The map above (BP 2007) underlines to which extent the oil distribution underground is heterogeneous. Middle East alone is believed to host 100 billion tonnes of oil, 62% of the world proven reserves. Furthermore, their high grade crude is cheap to extract.
Unlike coal, 57% of Oil is consumed outside producing countries: A big advantage of oil (and of any liquid fuel) is the ease with which it can be transported and stored.
Crude oil and oil products are shipped through pipelines on land or in “supertankers” at sea. Transportation is rather inexpensive but can be vulnerable: Most sea shipments must cross very few straits: Ormuz, Malacca, Bosphorus and Suez. In addition, supertanker wreckages cause the infamous black tides (Torrey Canyon, Amoco Cadiz, Exxon Valdez, Prestige, Erika, etc.).
Oil is not consumed in the crude but as oil products out of refineries: gasoline, gas oil, jet fuel and fuel oil, all the way to bitumen. A refinery performs these transformations in two stages:

- Fractioned distillation of crude oil to separate their components according to their volatility (the lighter the product, the more expensive it is),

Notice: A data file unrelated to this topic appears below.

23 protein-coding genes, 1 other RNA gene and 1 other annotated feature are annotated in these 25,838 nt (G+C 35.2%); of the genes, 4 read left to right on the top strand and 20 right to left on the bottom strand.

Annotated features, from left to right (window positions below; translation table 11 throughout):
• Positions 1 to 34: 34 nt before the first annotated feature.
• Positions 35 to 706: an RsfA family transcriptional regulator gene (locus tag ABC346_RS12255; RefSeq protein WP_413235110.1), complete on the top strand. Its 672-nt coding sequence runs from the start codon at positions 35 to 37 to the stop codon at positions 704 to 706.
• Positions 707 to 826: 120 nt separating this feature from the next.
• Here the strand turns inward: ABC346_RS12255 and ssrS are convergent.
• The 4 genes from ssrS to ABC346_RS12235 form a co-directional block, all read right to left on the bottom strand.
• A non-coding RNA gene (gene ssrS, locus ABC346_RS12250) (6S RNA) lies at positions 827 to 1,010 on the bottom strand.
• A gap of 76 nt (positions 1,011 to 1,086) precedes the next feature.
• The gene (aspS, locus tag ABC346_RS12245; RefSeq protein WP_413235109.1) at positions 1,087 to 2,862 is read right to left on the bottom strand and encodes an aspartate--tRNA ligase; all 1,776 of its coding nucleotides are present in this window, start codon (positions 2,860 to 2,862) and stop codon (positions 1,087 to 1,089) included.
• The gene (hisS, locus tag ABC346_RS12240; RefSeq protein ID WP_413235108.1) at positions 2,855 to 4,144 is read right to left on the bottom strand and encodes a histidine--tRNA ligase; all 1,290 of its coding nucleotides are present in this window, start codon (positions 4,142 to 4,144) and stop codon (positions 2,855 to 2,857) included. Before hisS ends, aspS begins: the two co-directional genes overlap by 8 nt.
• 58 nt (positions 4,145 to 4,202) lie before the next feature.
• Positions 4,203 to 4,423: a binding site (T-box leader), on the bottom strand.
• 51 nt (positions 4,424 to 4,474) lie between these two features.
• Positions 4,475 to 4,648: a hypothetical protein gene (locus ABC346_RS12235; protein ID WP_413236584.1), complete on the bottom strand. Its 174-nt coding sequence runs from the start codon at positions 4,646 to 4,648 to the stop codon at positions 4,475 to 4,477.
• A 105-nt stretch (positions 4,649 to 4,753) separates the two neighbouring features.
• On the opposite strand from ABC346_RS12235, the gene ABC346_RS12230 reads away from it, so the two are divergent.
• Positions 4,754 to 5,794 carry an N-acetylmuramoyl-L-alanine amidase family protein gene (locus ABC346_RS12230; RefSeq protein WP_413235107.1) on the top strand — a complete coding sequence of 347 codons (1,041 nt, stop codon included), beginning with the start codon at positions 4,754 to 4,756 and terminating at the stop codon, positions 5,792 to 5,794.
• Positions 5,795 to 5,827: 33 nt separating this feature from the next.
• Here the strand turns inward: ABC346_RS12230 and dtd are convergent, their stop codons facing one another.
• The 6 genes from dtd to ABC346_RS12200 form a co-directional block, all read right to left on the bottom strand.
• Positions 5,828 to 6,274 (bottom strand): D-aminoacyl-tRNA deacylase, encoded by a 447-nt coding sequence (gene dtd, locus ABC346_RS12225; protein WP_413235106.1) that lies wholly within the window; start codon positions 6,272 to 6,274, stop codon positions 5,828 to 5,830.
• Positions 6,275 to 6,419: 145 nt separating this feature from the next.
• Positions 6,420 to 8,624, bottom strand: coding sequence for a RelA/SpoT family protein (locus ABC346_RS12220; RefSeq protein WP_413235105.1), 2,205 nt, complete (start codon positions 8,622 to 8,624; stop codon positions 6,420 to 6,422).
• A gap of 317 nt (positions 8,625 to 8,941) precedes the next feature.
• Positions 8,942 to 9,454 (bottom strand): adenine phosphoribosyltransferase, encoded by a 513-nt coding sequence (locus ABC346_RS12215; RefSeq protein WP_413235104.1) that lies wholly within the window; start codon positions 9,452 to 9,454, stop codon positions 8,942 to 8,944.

- Purification of each product through physical and chemical processes and careful mixing.

All those operations consume energy (as heat, steam, electricity and compressed air) as well as chemicals. As the market asks for more and more light products, gasoline, gas oil and jet fuel, refineries are added more and more cracker units to transform heavy products into light ones.

Totalling 1400 billion dollars, the fuel market (mostly oil products) amounted to 13,8% of the world goods market, or 53,9% of the raw materials market. No wonder, therefore, that the world economy is so sensitive to the price of the barrel of crude. Several events can explain its evolution since 1973.